Do not measure yourself with anybody else’s yardstick. Your obligation is to accomplish with your own unique talents. you do not need anybody else’s approval to be a worthy person.
Instinct gave place temporarily to a system of habits, each one of which became contingent, their convergence of which became contingent, their convergence towards the preservation of society being alone necessary, and this necessity bringing back instinct with it. The necessity of the whole, felt behind the contingency of the parts, is what we call moral obligation in general - it being understood that the parts are contingent in the eyes of society only; to the individual, into whom society inculcates its habits, the part is as necessary as the whole.
With our finite minds we cannot presume to know if there is a Purpose. We sense, however, the presence of something greater than we can comprehend, a force as yet unknown to us - perhaps even to be unknown. So we accept our situation, learn from it, and do the best we can, resting on faith, despair, or cynicism, depending on the individual. Overriding all this must be an obligation - self-imposed or externally impressed - to do the best one can for others, to relieve suffering and to exercise compassion. We are all in this together, for life is a common, not an individual, endeavor.
Not only is there a right to be happy, there is a duty to be happy. So much sadness exists in the world that we are all under obligation to contribute as much joy as lies within our powers.
Business leaders today can’t shrink from their obligation to set a moral example.
Your awareness of your self-worth is not a contradiction to the obligation to be humble. Humility is not a lack of awareness of your positive accomplishments and abilities. Only a fool is not aware of what he really is an this is not humility. Humility is the internalized awareness with every fiber of your body that everything, yes everything, you have is not your own. Rather it is a gift from the Almighty who bestowed His kindness on you. The more a person actually feels that what he has is a gift the greater is his humility.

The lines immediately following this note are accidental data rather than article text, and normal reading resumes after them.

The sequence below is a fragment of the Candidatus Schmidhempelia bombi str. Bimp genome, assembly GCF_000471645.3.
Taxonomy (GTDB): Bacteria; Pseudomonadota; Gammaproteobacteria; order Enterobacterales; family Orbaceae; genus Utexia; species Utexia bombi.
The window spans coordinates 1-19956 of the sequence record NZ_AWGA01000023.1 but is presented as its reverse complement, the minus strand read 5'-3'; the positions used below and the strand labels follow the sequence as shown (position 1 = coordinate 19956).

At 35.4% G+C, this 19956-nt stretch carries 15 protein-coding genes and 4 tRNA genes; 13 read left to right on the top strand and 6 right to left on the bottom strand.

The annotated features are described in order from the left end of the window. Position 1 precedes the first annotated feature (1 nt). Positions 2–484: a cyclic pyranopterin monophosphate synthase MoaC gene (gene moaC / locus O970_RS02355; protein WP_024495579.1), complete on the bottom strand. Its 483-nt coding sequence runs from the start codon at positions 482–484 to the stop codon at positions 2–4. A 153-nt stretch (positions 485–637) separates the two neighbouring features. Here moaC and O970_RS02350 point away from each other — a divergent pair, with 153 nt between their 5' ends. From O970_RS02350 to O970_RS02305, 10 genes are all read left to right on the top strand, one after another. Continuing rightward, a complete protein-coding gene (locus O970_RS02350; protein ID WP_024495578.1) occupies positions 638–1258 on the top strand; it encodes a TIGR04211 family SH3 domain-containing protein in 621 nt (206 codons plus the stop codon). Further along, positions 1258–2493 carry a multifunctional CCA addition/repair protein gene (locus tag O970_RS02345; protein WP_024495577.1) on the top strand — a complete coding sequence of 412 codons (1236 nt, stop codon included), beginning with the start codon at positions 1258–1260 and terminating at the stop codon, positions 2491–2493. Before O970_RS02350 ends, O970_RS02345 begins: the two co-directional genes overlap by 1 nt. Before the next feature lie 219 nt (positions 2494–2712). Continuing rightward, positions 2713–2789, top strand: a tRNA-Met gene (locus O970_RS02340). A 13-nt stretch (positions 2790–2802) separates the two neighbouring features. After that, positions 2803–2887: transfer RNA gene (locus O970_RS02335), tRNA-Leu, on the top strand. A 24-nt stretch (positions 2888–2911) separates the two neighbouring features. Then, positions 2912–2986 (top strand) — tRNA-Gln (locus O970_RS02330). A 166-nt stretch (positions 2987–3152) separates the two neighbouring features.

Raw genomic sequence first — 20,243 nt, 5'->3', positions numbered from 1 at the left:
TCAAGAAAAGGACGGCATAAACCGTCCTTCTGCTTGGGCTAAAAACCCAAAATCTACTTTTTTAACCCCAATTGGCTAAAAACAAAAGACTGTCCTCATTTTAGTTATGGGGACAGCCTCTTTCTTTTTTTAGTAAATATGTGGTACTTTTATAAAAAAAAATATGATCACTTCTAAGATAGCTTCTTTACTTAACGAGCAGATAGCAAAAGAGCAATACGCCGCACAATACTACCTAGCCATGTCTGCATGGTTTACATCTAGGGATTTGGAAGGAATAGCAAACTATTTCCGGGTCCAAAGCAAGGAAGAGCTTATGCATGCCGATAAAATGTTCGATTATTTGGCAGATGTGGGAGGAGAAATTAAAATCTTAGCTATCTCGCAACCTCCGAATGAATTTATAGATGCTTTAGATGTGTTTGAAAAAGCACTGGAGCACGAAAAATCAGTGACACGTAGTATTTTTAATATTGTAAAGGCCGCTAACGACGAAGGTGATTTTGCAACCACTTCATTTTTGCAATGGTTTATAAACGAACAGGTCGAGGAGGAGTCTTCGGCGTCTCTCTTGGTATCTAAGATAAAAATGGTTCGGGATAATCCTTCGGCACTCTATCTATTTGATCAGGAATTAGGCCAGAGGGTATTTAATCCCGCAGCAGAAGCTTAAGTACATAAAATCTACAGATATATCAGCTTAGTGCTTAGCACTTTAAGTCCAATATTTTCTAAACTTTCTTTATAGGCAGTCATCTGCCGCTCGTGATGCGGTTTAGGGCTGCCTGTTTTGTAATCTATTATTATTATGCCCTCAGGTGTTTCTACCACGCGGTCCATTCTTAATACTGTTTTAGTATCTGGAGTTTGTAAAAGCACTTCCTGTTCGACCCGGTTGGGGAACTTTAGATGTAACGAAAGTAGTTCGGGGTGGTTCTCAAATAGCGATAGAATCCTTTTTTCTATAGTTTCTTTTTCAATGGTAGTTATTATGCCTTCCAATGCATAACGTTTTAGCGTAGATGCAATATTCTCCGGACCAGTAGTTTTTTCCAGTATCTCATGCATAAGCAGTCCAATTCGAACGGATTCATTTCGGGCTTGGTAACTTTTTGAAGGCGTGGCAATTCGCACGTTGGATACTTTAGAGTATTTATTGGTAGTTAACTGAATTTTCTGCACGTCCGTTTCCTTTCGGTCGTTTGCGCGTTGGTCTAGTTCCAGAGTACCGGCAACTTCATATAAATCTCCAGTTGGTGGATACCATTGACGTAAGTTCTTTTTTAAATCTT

There is no man but for his own interest hath an obligation to be honest. There may; be sometimes temptations to be otherwise; but, all cares cast up, he shall find it the greatest ease, the highest profit, the best pleasure, the most safety, and the noblest fame, to hold the horns of this altar, which in all assays, can in himself protect him.
It is a secret, well known to all great men, that by conferring an obligation they; do not always procure a friend, but are certain of creating many enemies.
All times are great exactly in proportion as men feel, profoundly, their indebtedness to something or other... A feeling of immeasurable obligation puts life into a man and fight into him, and joy into him.
In this age when there can be no losers in peace and no victors in war, we must recognize the obligation to match national strength with national restraint.
There are minds so impatient of inferiority that their gratitude is a species of revenge, and they return benefits, not because recompense is a pleasure, but because obligation is a pain.
A person’s first obligation is to work on having an orderly mind and to decide on what thoughts he will think about.
All duties are matter of conscience, with this restriction that a superior obligation suspends the force of an inferior one.
A moral obligation is no less compelling because it may end in failure.
Let honor be to us as strong an obligation as necessity is to others.
Even though we personally should do what we can to flee from honor, we still have an obligation to treat other people with honor and respect.
We must never try to escape the obligation of living at our best.
Every man has obligation which belong to his station. Duties extend beyond obligations, and direct the affections, desires, and intentions, as well as the actions.
Our obligation is to give meaning to life and in doing so to overcome the passive, indifferent life.
By the one same act man both serves and worships God, for worship regards the excellence of God, to Whom reverence is due: while service regards the subjection of man who, by his condition, is under an obligation of showing reverence to God. To these two belong all acts ascribed to religion, because, by them all, man bears witness to the Divine excellence and to his own subjection to God, either by offering something to God, or by assuming something Divine.